President Obama announces US HIV travel ban will end in January 2010

Michael Carter
Published: 30 October 2009

US President Barack Obama has announced that the ban on HIV-positive people entering the US will finally end early in the new year.

Speaking in Washington, President Obama said that the removal of the ban would “encourage people to get tested and get treatment, it’s a step that will keep families together, and it’s a step that will save lives.” His announcement was greeted by applause.

A final rule removing the travel ban will be published on Monday November 2nd. After a statutory 60-day period, travel to the US for HIV-positive individuals will no longer be the subject of special restrictions.

Moves to remove the ban on HIV-positive non-US citizens visiting for migrating to the US started during the final stages of the Bush administration. In 2008, President Bush signed an act that repealed a law expressly forbidding HIV-positive non-US citizens to enter the US other than in exceptional circumstances. However, HIV-positive travellers were still forbidden to enter the country because of pre-existing regulations.

As reported earlier this week on, the US Centers for Disease Control and Prevention (CDC) approved the removal of restrictions on travel and migration to the US by individuals with HIV. Most of the responses the CDC received during this consultation were supportive of the removal of the ban.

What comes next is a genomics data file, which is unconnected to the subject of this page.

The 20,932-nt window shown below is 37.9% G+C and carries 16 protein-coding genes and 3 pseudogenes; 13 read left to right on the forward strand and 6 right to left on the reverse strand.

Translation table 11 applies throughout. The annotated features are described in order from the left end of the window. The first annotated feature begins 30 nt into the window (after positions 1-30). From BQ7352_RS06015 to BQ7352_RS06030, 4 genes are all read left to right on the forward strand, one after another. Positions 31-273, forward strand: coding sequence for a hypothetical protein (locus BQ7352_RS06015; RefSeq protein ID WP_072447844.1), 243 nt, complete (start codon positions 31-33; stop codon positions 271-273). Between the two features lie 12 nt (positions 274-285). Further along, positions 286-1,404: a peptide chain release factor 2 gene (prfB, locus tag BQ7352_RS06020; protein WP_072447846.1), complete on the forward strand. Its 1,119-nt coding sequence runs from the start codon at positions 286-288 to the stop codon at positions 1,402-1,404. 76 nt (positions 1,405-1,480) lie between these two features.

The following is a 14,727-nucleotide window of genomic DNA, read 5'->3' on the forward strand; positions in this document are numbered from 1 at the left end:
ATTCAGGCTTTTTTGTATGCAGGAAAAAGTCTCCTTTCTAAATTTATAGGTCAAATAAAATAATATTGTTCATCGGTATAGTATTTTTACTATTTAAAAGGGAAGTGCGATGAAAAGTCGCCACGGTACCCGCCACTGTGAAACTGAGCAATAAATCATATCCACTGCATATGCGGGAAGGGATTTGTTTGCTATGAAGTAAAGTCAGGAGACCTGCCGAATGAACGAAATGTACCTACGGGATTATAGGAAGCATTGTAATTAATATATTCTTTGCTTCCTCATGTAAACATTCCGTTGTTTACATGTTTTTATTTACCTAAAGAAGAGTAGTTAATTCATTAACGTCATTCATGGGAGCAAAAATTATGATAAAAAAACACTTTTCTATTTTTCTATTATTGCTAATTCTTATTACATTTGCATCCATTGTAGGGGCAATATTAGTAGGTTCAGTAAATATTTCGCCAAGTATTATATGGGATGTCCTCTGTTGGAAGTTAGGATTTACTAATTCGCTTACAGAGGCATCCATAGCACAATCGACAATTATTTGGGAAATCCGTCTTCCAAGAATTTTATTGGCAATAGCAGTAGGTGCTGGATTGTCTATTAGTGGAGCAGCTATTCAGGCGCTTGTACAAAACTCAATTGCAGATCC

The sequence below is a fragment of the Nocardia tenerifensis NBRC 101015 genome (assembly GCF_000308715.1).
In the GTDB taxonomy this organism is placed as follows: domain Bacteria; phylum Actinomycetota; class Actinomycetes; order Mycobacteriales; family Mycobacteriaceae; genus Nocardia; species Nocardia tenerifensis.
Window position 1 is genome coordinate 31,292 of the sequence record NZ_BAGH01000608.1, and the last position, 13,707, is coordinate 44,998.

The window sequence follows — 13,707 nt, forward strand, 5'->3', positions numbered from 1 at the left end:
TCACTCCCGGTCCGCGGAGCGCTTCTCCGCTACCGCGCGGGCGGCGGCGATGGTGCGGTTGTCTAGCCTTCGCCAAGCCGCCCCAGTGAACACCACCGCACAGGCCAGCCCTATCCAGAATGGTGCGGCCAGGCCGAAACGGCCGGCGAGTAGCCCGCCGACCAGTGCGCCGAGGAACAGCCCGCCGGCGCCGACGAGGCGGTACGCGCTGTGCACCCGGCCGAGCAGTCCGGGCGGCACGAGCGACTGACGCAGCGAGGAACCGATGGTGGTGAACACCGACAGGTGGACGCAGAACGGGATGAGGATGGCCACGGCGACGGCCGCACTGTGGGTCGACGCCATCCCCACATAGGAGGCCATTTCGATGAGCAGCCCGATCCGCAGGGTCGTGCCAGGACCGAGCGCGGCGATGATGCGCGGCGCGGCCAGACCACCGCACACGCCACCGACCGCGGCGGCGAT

Community Consensus Statement on Access to HIV Treatment and its Use for Prevention

Together, we can make it happen

We can end HIV soon if people have equal access to HIV drugs as treatment and as PrEP, and have free choice over whether to take them.

Launched today, the Community Consensus Statement is a basic set of principles aimed at making sure that happens.

The Community Consensus Statement is a joint initiative of AVAC, EATG, MSMGF, GNP+, HIV i-Base, the International HIV/AIDS Alliance, ITPC and NAM/aidsmap

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